According to Edmunds, the average new car transaction in June was just shy of the record $41,000 set in May, and up 10% from June 2019. The average used car price soared even more, rising 28% in that two-year period to reach a record $26,500.
The real winners in this current price environment? Car dealers.
Dealers are independently owned businesses that buy new cars from automakers at fixed prices. And those wholesale prices have generally not increased of late, leading to unprecedented profit margins on new car sales.
Typically, selling new cars is the least profitable sector of a car dealer’s business. Used car sales are more profitable, while service and repairs account for the most lucrative part of the business.
“All will deliver record earnings,” Faghri said. “I think prices have probably peaked. But these market conditions will probably continue until 2023.”
A timely U-turn
A survey of more than 1,000 dealerships conducted by Cox Automotive put dealer confidence in the second quarter of 2020 at an all-time low index of 20. A number over 50 indicates more dealers view conditions as strong or positive rather than weak or negative.
What a difference a year makes. The most recent survey conducted in late April and early May found a record high confidence reading of 70.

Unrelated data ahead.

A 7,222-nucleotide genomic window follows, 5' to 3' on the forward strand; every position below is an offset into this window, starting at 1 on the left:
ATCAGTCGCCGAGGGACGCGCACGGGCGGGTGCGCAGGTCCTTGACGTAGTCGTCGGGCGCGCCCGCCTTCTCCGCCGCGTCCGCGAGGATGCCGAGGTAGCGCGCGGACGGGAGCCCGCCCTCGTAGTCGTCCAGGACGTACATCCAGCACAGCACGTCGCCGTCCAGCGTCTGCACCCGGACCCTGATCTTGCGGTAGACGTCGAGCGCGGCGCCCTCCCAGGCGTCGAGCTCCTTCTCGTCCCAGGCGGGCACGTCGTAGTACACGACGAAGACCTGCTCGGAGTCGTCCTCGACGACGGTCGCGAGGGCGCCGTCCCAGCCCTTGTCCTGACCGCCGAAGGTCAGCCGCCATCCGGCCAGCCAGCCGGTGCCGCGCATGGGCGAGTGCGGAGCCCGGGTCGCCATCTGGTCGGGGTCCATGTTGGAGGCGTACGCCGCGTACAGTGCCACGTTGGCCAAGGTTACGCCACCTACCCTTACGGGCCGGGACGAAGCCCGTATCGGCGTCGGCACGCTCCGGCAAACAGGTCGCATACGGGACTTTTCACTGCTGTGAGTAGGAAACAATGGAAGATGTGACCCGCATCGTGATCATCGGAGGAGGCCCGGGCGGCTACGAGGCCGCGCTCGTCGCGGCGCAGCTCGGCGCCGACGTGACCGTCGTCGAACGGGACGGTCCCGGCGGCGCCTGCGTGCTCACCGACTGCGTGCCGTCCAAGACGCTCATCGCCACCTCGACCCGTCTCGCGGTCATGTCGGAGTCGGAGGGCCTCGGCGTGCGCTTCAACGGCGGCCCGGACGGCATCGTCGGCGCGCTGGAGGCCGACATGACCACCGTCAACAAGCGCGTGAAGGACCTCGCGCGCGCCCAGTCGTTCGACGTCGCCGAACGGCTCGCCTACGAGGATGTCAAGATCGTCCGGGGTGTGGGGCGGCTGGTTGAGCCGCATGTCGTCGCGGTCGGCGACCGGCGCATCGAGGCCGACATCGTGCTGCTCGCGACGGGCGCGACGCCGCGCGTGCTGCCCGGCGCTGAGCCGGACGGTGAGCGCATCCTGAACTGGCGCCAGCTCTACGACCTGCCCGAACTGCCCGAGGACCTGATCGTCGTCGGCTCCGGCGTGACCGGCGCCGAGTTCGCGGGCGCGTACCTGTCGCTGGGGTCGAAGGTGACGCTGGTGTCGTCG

And Faghri sees even better times ahead for dealers because the traditional flow of service revenue still hasn’t returned to normal. He expects that to be the next area to see a big increase in demand.
“A lot of people weren’t driving much during the pandemic, and didn’t have work done,” he said. “I’m generally a big believer there’s a lot of pent-up service demand and deferred maintenance that will need to be taken care of.”
Dealers are having to pay more for used cars, especially those bought at auction. The supply has been squeezed by rental car companies — which typically put a lot of cars into the market — putting the brakes on sales of their vehicles.
In 2020 as travel ground to a near halt, the major rental car companies sold off roughly a third of their fleets to raise the cash they needed to survive. Now, because of the chip shortage, they are having trouble replenishing those fleets. With a rebound in demand and rental prices more than double what they were before the pandemic, the rental companies are holding onto the cars they have, feeding the record used car prices.
Some dealers are now advertising to buy cars rather than sell them in a bid to build inventory. There are also robocalls going out from companies offering to buy used cars.